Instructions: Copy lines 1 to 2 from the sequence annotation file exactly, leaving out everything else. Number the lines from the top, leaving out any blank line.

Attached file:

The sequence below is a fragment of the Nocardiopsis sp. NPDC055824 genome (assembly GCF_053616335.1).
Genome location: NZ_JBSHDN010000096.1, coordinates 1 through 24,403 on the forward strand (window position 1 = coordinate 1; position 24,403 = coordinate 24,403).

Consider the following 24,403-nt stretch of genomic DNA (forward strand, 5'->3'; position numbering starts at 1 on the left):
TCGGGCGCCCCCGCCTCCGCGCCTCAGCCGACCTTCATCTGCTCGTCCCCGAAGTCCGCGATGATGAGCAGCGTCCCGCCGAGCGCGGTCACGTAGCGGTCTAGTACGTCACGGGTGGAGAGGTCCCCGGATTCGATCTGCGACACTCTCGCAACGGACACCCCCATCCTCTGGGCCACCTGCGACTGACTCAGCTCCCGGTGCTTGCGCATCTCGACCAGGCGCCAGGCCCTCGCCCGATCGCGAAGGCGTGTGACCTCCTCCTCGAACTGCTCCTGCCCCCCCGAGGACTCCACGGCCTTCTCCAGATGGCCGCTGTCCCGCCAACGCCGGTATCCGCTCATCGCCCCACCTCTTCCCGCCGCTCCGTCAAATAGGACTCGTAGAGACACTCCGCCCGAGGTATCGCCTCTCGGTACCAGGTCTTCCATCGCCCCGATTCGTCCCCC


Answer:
The sequence below is a fragment of the Nocardiopsis sp. NPDC055824 genome (assembly GCF_053616335.1).
Genome location: NZ_JBSHDN010000096.1, coordinates 1 through 24,403 on the forward strand (window position 1 = coordinate 1; position 24,403 = coordinate 24,403).